The Alameda County Registrar’s unofficial tally puts Measure E behind the needed 66.6% super-majority required to pass the new school parcel-tax measure.

The ballot count stands at 65.39% for the measure, representing 13,789 voters.

Those against, 34.61%, representing 7,297 voters, are likely to have defeated the measure.

Stay tuned for the official results, which won’t be available until Wednesday, June 23, after a few remaining ballots at City Hall are tallied.

Given the weak state of many family budgets and businesses these days, the pro-Measure E ballot count is fairly impressive.

However, a slightly less taxing measure, i.e., one that didn’t generally double previous taxation levels, could have garnered those extra 100 or so votes that would have made the difference.  

Hopefully, residents and school supporters can take such a lesson to heart.


Election Day for Alameda’s Measure E

The ballots for the hotly contested school parcel tax are due today, June 22, at the Alameda County Registrar of Voter’s Office: 1255 Fallon Street in Oakland.

Preliminary results we be posted online by the county registrar starting at 8 p.m. tonight, when pro-Measure E supporters will meet at Otaez Mexican Restaurant on Webster Street.

Please share any news on anti-Measure E events, if you can.

Some residents shared their anti-Measure E views recently by posting hand-made signs in their cars, which were parked at Alameda Town Centre.

On Bay Farm, a lot of the homes directly facing the San Francisco Bay have posted pro-Measure E signsin the past week or so, many with the “protect our home values” message.

While most Alameda residents and business want to support the public schools, many have mixed feelings about the size of the parcel tax and the way it is applied to commercial property.

Any bets? With the required 66.6% needed to pass, and the economy still hobbling along, this could prove to be a tough parcel tax for voters to swallow.


Alameda Social Club to Stage Second Event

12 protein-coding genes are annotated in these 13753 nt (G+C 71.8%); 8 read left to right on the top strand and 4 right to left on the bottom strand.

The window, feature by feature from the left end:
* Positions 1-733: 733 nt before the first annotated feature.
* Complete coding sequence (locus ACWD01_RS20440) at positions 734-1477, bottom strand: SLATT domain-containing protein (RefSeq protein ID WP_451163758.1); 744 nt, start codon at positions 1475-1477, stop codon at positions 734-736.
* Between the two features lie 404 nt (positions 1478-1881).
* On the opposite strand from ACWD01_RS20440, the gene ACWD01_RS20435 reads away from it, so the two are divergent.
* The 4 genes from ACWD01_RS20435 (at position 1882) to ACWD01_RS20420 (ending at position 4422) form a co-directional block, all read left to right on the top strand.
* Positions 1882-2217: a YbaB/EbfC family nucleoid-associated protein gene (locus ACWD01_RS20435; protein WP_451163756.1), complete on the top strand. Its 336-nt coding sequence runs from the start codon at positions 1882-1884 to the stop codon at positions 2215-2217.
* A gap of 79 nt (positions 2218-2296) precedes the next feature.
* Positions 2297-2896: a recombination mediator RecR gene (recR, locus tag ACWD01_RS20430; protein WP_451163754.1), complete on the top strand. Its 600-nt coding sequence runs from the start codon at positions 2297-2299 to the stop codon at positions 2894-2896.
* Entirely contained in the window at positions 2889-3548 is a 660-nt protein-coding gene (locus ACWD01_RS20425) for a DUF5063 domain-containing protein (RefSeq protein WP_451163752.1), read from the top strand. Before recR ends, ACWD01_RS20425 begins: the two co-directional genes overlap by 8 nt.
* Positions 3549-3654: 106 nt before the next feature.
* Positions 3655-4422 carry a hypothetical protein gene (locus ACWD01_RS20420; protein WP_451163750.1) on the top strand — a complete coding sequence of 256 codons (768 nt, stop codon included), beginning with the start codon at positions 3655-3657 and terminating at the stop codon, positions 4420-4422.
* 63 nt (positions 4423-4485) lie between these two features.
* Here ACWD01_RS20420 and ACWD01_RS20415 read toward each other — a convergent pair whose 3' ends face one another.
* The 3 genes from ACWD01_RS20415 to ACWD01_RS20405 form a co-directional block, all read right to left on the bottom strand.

In March, Sanford Marshall (left), head of the Wedding Coach and SanMan Productions, launched the Alameda Social Club at Pappo Restaurant in cooperation with the restaurant’s owner John Thiel (right).

On Thursday, June 24, the Alameda Social Club is hosting summer event from 6 to 9 p.m. at Barceluna, 2319 Santa Clara Avenue.

The group says, “There is no better way to refresh in the summer than with a tantalizing cocktail, and Barceluna serves them up as fresh as they come … Come mingle with fellow Islanders, enjoy a sampling of nibbles, groove to beats by DJ Dro, and cozy up to the custom built bar for a refreshing libation.”

The cost for attending the event is $20 and that includes snacks, a cocktail (White Sangria, Mai Tai or a glass of wine).

Some proceeds will be donated to Girls Incorporated of the Island City, and space is limited to the first 125 guests. (In March, the group supported the Alameda Food Bank.)

To purchase tickets, go to the group’s website.

Around Town:

Rooster’s Roadhouse at Grand Street and Blanding Avenue has a new paint job. The joint hosts live music on weekends and features a big jazz band on Wednesday nights.

The nearby marina area was hit with an odd robbery recently. Someone stole recording tapes from a security camera or two.


Alameda Coffeehouse Hosts Swing Dance-Class, BBQ

High Street Station coffeehouse, 1303 High Street, will offer visitors swing-dancing lessons tonight from 6 to 7 p.m.

The class will be folowed by dancing from 7 to 9 p.m and a barbeque dinner.

For $8.95, guests can enjoy chicken and hot dogs, macaroni, salad and garlic bread.

Call 510-995-8049 for more details.


Alameda’s Measure E Grabs National Spotlight

Jenny Turcinovic is putting Alameda — and the nasty Measure E-battle — on the map.

The New York Times did a June 11 story on what transpired when Turcinovic put up a “No on Measure E” sign up at her shop, the International Aria Market & Bakery, at Webster Street and Lincoln Avenue.

Now, the New York Times writer (a freelancer judging from his email address) starts off the story by saying that Turcinovic has had the shop open for years, while the Bosnian immigrant has really had the food shop in business for closer to a year or two.

Thus, Turcinovic may not have had any previous experience with such contentious Island issues (and attitudes) when she put up the sign, supplied by her landlord Steve Case.

Still, it’s sad to read that some pro-Measure E folks apparently got very nasty about Turcinovic’s take on the parcel tax.

The shop owner doesn’t feel that she has the money to pay for Measure E, while parents vocally let her know their view on the parcel tax: Alameda schools and students deserve more support — financially and otherwise.

And with tough times today for many families and businesses, it’s really a shame that Alameda leaders and residents alike couldn’t come up with a parcel tax that wasn’t so controversial. Of course, once it involves a tax, it’s generally an automatic controversy.

The nasty debate has made it very clear that we most need on the Island is a parcel tax that makes more sense to more members of the community, is less divisive and offers clear costs and benefits for taxpayers and students alike.

Maybe the New York Times freelancer, Gerry Shig, will come back and shed light on this angle of the Measure E battle before the looming June 22 deadline for voting.

If you want to comment on the NYT piece, go to the writer’s blogsite.